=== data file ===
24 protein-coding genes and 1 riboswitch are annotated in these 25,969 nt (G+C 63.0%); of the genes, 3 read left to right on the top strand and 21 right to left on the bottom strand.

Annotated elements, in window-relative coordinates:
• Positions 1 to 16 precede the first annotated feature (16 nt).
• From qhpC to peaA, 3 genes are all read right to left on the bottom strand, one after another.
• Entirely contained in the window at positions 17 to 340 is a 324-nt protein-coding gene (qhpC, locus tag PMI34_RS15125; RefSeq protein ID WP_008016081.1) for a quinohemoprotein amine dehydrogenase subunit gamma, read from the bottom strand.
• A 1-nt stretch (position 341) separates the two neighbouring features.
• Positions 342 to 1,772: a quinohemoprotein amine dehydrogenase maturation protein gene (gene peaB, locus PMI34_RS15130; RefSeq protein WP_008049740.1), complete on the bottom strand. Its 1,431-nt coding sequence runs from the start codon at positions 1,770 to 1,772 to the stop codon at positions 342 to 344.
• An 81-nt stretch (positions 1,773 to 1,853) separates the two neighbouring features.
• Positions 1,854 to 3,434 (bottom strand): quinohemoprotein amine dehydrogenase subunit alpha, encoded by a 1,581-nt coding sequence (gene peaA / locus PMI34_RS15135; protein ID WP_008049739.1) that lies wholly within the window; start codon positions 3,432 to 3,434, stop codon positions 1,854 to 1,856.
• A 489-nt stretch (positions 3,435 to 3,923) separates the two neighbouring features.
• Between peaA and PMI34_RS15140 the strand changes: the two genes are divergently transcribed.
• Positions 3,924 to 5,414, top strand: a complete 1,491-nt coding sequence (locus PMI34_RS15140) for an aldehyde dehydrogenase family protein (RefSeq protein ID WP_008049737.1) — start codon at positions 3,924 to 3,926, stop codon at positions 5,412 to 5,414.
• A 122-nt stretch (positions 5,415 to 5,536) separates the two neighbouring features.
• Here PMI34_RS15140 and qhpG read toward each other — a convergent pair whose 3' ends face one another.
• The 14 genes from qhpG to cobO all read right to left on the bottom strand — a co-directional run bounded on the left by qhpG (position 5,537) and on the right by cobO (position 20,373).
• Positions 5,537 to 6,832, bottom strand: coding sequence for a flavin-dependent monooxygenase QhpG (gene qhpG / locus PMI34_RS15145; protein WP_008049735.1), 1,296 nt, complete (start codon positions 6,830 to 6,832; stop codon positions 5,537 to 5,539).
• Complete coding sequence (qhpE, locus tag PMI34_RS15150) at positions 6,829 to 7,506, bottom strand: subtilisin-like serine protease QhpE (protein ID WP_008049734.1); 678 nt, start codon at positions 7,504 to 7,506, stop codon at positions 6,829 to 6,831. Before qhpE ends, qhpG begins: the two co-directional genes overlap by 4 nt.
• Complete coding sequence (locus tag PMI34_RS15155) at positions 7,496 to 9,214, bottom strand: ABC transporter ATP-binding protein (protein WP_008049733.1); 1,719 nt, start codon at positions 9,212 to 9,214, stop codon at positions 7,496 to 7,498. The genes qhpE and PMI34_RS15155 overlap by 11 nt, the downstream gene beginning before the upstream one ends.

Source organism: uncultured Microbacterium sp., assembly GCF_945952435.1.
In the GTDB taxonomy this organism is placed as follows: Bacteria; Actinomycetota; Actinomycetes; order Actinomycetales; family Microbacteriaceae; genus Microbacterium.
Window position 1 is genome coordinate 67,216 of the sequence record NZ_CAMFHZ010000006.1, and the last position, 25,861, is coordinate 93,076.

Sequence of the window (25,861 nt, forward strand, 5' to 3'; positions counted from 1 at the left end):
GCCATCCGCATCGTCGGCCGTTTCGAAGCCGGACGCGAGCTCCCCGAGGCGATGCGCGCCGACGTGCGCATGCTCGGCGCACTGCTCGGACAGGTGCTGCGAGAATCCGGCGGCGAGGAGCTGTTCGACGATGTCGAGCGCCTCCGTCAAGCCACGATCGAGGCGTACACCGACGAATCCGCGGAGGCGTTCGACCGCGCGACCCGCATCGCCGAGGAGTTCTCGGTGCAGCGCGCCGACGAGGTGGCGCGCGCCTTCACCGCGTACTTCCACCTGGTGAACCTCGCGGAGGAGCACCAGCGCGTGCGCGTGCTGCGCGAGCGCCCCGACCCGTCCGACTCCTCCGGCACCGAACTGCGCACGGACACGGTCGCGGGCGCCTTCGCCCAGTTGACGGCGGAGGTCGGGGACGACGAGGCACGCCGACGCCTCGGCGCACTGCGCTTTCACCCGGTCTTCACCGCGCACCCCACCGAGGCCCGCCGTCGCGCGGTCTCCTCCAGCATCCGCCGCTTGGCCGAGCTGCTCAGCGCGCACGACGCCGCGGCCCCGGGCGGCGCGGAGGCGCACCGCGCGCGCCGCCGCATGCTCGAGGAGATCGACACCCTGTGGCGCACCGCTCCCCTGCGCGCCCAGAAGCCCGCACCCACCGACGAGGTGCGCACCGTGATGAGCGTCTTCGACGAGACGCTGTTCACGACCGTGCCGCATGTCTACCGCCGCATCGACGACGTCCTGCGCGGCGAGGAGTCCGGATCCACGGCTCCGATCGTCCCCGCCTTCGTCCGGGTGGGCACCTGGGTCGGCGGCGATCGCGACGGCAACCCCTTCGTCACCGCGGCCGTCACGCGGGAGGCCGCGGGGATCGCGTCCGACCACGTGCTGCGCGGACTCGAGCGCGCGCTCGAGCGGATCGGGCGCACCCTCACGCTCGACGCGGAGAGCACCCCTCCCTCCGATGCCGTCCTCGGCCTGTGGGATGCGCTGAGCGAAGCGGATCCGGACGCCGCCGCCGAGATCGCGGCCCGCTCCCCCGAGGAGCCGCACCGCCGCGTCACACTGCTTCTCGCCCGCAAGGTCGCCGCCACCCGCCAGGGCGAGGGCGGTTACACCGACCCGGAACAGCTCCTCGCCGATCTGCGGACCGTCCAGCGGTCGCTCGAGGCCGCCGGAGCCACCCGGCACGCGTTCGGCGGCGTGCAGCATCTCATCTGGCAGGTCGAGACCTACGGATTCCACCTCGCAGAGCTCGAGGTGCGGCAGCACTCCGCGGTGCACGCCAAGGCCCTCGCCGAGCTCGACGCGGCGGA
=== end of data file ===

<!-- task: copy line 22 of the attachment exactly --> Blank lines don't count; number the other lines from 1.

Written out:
Sequence of the window (25,861 nt, forward strand, 5' to 3'; positions counted from 1 at the left end):